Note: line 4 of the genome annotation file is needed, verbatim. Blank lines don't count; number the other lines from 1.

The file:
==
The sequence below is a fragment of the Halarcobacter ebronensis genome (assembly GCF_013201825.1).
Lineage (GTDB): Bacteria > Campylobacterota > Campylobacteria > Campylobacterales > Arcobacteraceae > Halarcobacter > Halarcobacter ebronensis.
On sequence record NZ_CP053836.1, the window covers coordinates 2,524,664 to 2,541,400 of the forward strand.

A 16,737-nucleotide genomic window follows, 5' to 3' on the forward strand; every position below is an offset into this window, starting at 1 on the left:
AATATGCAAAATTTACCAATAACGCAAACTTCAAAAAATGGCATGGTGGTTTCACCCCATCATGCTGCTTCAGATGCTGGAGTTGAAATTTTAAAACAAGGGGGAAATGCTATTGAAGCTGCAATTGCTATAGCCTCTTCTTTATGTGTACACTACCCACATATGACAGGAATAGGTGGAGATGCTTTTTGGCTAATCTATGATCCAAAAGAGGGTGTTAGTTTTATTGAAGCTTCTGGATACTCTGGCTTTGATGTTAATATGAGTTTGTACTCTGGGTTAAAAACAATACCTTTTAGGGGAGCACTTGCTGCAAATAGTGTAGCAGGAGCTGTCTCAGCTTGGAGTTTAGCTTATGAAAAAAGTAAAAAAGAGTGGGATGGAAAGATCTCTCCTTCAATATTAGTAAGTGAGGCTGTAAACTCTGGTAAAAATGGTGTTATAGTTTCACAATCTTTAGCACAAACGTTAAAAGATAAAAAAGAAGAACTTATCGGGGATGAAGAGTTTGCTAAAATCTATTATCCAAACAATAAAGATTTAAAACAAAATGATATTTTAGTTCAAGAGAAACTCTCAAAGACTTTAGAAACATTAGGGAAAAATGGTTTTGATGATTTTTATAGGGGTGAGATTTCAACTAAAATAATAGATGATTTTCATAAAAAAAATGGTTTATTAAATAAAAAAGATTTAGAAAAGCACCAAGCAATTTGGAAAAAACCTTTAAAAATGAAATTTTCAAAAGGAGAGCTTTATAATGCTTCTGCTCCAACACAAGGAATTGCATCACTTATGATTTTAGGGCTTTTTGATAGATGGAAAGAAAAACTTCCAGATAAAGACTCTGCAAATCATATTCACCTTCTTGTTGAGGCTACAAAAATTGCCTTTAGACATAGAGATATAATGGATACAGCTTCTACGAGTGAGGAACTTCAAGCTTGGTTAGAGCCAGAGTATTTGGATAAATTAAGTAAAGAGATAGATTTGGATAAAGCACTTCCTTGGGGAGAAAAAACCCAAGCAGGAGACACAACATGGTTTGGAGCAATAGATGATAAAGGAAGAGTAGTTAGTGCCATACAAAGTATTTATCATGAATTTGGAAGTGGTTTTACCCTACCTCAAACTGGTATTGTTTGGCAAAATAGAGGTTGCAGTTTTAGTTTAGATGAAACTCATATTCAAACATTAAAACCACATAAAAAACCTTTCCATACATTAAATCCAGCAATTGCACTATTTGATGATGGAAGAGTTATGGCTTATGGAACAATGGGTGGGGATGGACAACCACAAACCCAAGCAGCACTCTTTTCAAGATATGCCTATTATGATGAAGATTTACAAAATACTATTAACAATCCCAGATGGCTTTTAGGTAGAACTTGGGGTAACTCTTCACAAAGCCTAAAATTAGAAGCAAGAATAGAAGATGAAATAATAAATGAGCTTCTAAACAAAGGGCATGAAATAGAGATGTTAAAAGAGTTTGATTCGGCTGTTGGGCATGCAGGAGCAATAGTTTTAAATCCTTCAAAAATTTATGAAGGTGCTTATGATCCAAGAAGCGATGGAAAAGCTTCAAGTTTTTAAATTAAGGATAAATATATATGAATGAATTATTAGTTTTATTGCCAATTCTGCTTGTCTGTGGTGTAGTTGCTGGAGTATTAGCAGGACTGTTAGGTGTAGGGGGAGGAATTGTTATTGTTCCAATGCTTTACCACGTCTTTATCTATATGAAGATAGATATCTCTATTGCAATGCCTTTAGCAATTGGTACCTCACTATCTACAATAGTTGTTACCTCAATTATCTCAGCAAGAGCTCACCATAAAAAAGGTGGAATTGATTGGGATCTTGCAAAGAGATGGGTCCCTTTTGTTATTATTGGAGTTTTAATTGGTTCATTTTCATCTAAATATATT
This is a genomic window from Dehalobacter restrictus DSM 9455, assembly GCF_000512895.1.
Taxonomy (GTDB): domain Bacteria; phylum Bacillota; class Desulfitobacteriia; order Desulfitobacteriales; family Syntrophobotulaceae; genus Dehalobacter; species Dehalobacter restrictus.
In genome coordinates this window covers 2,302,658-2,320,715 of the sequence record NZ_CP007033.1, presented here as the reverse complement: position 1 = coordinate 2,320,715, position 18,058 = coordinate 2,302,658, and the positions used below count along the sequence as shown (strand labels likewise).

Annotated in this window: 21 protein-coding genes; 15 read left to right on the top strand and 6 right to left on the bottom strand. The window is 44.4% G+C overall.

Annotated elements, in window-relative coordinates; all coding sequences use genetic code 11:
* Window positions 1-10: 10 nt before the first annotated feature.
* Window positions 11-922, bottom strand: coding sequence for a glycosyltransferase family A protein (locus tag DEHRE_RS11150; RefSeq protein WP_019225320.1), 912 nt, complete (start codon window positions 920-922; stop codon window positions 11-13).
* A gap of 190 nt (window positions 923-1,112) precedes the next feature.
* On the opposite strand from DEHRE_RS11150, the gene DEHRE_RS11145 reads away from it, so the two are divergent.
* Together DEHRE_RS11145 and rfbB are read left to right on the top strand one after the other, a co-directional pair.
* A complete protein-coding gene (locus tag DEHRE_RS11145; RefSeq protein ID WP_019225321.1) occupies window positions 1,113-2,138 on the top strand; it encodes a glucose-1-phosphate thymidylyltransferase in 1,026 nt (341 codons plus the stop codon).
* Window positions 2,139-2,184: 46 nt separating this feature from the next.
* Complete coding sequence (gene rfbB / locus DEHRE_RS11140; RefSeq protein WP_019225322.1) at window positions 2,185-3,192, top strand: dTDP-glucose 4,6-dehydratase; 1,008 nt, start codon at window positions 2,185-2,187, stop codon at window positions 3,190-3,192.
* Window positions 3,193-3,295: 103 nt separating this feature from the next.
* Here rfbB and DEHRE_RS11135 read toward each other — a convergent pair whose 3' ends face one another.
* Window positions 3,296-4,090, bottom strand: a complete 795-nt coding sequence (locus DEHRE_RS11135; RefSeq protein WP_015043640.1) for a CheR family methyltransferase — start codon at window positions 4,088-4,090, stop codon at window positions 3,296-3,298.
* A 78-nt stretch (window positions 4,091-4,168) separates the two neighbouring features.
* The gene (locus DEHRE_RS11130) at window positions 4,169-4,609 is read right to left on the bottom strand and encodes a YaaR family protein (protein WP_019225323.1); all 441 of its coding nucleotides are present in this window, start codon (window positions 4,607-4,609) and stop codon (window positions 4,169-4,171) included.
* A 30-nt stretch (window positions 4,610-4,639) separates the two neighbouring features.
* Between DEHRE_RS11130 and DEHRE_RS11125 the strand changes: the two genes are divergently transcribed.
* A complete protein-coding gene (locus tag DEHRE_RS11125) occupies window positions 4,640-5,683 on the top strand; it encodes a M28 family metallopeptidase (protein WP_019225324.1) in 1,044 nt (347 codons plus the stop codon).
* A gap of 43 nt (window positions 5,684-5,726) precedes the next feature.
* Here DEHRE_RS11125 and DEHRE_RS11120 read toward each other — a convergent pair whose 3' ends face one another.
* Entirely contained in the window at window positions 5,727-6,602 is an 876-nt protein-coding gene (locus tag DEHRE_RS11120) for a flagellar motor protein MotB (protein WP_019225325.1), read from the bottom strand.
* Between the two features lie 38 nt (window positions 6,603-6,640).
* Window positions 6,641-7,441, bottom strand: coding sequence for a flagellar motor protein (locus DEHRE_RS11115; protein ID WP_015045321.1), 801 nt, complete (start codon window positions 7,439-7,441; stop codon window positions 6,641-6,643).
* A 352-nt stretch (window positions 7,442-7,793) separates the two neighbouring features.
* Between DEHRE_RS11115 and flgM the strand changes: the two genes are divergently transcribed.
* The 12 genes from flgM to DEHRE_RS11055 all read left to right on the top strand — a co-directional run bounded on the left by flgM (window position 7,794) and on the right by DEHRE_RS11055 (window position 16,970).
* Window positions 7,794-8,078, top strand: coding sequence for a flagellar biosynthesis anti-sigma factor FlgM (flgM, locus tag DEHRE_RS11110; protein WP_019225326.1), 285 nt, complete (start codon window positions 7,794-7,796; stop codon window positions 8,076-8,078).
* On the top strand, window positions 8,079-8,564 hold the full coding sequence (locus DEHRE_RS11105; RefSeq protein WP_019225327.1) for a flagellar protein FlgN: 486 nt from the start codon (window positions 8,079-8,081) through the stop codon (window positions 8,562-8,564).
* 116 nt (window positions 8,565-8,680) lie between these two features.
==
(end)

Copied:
A 16,737-nucleotide genomic window follows, 5' to 3' on the forward strand; every position below is an offset into this window, starting at 1 on the left: